We’re for Water

  • The U.S. Environmental Protection Agency (EPA) created “We’re for Water” as a national campaign to educate consumers about water-saving behaviors and WaterSense labeled products. The WaterSense label makes it easy to identify products that use less water and perform as well as or better than standard models.
  • Whether by replacing an inefficient fixture with a WaterSense labeled product or adopting water-efficient behaviors, we can all take action to save water for future generations.
  • Saving is as easy as check, twist, replace.
    • Check toilets for silent leaks: put a few drops of food coloring in the tank and wait 10 minutes to flush. If color appears in the bowl, the flapper may need replacing.
    • Twist on a WaterSense labeled bathroom faucet aerator to save water and energy at the tap without noticing a difference in flow.
    • Replace your showerhead with a WaterSense labeled model that uses less water and energy, but still lets you shower with power.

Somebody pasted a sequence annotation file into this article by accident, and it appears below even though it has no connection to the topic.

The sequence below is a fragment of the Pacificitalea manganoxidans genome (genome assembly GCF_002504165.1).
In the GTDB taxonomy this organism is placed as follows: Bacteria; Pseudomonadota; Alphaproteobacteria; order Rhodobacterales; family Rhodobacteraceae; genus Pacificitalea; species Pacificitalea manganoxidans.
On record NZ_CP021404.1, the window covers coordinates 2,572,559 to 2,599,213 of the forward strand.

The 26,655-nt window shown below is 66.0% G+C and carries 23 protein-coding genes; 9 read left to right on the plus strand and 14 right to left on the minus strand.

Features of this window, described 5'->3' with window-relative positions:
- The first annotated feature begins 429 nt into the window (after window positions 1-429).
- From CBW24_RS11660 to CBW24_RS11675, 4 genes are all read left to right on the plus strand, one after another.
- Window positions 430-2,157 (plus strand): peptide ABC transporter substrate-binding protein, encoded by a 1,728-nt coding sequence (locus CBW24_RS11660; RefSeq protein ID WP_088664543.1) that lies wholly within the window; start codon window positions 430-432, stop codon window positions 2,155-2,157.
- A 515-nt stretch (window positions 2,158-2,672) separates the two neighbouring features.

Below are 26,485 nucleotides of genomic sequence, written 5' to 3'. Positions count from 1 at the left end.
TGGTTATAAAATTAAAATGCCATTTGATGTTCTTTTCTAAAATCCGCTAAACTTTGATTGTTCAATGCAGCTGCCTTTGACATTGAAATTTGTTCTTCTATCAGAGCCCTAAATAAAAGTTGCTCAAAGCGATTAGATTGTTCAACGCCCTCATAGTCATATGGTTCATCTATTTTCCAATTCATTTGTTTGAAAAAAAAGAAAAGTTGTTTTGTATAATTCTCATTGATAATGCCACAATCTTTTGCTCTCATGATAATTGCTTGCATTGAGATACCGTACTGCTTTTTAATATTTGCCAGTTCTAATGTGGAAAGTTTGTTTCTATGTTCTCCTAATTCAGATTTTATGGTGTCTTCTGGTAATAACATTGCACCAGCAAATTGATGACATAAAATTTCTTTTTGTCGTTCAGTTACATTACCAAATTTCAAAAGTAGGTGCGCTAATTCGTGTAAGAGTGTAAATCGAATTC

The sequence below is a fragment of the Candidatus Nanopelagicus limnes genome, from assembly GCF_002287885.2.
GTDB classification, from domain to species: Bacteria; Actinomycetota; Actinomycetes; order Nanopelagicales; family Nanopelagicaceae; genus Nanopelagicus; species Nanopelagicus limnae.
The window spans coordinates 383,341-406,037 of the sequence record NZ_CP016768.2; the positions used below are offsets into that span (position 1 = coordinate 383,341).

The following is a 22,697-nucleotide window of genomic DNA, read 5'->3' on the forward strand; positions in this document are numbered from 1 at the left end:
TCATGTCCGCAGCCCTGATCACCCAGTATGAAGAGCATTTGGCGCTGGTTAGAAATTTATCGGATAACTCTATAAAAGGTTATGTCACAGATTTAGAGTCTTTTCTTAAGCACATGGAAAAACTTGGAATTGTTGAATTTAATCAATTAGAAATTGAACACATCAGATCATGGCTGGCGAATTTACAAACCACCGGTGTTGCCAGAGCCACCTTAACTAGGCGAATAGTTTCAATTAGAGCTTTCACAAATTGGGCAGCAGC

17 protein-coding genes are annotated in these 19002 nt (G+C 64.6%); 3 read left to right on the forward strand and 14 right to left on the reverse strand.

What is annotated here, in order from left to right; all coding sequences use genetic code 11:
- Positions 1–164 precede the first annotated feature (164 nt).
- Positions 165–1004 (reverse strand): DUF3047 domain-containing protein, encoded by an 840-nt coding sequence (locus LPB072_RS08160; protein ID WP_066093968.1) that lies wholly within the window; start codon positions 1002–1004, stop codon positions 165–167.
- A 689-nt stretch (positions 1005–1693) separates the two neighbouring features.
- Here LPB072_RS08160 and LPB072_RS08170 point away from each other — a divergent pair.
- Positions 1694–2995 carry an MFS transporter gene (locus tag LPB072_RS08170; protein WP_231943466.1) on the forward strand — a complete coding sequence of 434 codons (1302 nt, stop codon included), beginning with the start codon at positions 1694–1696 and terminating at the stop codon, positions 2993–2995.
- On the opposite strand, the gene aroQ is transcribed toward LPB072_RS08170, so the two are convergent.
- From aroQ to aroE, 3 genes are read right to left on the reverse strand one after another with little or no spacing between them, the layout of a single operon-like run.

• Join thousands of your neighbors in We’re for Water. Make simple changes at home to save water and energy.
  • Go to epa.gov/watersense to take the I’m for Water pledge. The pledge is also located in documents on www.cincomud8.com.

Surface Water, the Purple Pipe is Coming

From the Community Impact Newspaper, Katy edition, April 2017

The Texas Legislature created the West Harris County Regional Authority (WHCRWA) in 2001 and the North Fort Bend Water Authority (NFBWA) in 2005 to manage water and conservation efforts in the area. The authorities’ missions include controlling and reducing subsidence to meet federal mandates in reducing groundwater usage.

According to the Fort Bend Subsidence District’s 2013 Regulatory Plan, which plan establishes policies of groundwater regulation, cities in regulatory area A, including the Katy area, are required to reduce groundwater withdrawals by 30% in 2016 and an additional 30% by 2025.

The two water authorities joined together to fund the Surface Water Supply Project which will bring surface water from Lake Houston through an eight-inch wide, 39-mile long pipeline to the Katy area. Delivery of the surface water to customers is expected to begin in 2020.